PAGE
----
This mathematician is making sense of nature’s complexity


To Domokos, 61, a professor on the Budapest College of Know-how and Economics, this peculiar rocky outcrop is a wellspring of mathematical questions.

Impressed by rock cracks, Domokos devised a brand new framework for classifying polygonal tessellation that’s versatile sufficient to accommodate messy pure patterns, however rigorous sufficient to be helpful. Utilized in geology, it reveals common patterns within the geometry of fractures at each scale from mud cracks to the tectonic jigsaw, and it’s now serving to NASA scientists perceive the surfaces of different worlds. His work on the geometry of pebbles has helped hint erosion on Earth and Mars. Within the fingers of MIT researchers, Domokos’s work on the balancing factors of 3D types impressed the design of a self-orienting capsule capsule for delivering vaccines to the abdomen. And most lately, Domokos teamed up with chemists to make use of his rock fracture geometry to foretell how molecules assemble into “2D” sheets—a notoriously cussed drawback normally left to supercomputers.

“Gábor’s issues are by some means topological, by some means geometric, by some means mechanics, partial differential equations. Some [are] loopy,” says Sándor Bozóki, a mathematician on the Institute for Pc Science and Management in Budapest, who has revealed with Domokos. “He’s not a number one determine in any of those fields,” says utilized mathematician Alain Goriely of Oxford College. However, he provides, like the perfect utilized mathematicians, “he’s utilizing them in probably the most intelligent and delightful approach.” 

“The very first thing that individuals do after they perceive one thing: give it a reputation,” Domokos says. “And shapes don’t have names.”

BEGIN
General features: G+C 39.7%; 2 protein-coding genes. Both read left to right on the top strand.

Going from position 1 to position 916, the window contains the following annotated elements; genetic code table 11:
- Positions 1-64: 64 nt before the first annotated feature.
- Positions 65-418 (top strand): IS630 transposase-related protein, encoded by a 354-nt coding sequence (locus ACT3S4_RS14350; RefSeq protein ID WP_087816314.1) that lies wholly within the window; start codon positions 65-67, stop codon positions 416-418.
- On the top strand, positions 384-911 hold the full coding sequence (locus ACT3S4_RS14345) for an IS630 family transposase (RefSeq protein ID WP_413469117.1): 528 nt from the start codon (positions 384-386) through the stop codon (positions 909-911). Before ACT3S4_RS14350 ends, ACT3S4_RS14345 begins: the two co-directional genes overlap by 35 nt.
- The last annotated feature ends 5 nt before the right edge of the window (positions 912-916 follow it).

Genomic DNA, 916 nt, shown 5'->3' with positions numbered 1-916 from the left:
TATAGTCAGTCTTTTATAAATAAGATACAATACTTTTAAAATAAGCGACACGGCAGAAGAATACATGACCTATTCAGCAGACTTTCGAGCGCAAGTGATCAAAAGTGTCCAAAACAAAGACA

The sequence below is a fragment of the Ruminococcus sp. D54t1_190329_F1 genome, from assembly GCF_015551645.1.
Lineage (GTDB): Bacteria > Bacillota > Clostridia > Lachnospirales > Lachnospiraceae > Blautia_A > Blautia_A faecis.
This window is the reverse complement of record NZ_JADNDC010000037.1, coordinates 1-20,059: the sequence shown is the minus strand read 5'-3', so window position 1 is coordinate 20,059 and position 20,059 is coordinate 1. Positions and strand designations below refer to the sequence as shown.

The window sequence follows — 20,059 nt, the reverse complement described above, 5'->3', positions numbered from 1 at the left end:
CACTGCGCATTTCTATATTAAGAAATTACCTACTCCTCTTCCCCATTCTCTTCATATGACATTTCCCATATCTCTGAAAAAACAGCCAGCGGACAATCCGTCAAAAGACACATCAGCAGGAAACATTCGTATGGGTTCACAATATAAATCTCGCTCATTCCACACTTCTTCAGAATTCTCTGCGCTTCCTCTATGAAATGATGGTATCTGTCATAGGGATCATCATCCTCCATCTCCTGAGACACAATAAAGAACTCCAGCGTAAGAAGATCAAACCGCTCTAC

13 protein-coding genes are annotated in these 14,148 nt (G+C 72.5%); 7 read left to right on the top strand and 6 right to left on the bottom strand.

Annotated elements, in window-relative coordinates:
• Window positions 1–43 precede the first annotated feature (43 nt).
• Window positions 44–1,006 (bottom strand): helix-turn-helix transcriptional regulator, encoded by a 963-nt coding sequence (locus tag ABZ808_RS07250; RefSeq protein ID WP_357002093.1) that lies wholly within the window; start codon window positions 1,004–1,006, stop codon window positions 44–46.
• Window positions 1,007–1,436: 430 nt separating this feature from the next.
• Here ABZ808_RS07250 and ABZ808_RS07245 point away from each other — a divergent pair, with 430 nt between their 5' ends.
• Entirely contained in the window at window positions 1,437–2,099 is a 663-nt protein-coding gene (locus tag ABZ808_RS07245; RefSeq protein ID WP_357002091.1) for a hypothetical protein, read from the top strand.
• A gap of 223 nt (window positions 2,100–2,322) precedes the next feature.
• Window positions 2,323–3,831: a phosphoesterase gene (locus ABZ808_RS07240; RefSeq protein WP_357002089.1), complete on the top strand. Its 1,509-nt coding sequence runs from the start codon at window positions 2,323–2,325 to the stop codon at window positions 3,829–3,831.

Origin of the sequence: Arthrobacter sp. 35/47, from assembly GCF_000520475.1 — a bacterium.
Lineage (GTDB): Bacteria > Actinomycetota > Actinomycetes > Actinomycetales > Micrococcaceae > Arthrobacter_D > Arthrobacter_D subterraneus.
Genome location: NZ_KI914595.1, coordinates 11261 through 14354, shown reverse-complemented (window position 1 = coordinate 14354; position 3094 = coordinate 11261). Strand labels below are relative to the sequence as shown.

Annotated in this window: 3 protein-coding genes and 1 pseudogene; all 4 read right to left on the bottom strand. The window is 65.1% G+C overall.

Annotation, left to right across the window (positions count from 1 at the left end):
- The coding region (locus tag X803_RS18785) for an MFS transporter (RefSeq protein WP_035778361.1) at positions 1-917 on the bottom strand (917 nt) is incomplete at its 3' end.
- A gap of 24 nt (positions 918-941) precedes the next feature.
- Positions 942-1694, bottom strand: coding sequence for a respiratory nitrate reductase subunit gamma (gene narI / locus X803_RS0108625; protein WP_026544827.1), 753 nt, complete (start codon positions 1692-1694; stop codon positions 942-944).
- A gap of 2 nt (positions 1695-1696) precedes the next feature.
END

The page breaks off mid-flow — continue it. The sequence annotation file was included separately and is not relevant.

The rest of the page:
Krisztina Regős, mathematician

Finest identified for co-discovering the gömböc—the primary convex 3D form with simply two balancing factors—Domokos goals to grasp the bodily world by describing its types within the easiest potential geometry.

He usually begins new tasks by concocting authentic methods to categorise shapes. To show that the gömböc existed earlier than they discovered it, he and Péter Várkonyi launched mathematically exact definitions of flatness and thinness. To categorize pebbles, Domokos counts their variety of steady and unstable balancing factors. And to explain tessellating patterns in rock cracks or nanomaterials, he calculates simply two numbers: the typical variety of “tiles” assembly at every vertex within the “mosaic” and the typical variety of vertices per tile.

The purpose is to seek out “a brand new language” to explain the shapes, says mathematician Krisztina Regős, one among Domokos’s graduate college students. “The very first thing that individuals do after they perceive one thing: give it a reputation,” Domokos says. “And shapes don’t have names.” 

However with the proper language, it’s potential to begin asking questions: Do homogenous 3D shapes with simply two balancing factors exist? Sure. These shapes decrease flatness and thinness, and one is the gömböc—which, because of its geometry, at all times rights itself irrespective of how it’s set down. What occurs to pebbles as they erode? They lose balancing factors, getting rounder after which flatter over time. What does the Earth break into when it falls aside? Plato was proper: on common, it breaks into cubes.

a white gömböc-shaped object starkly lit
Domokos is greatest identified for co-discovering the gömböc— a convex 3D form with simply two balancing factors.


After all, fields like geomorphology have already got schemes for classifying objects of research—there are a number of methods of cataloguing pebbles, for example, says Mikaël Attal, a geomorphologist on the College of Edinburgh. However as a perpetual outsider, Domokos both doesn’t know or doesn’t care about upsetting conference. Even inside arithmetic, he doesn’t match right into a self-discipline. 


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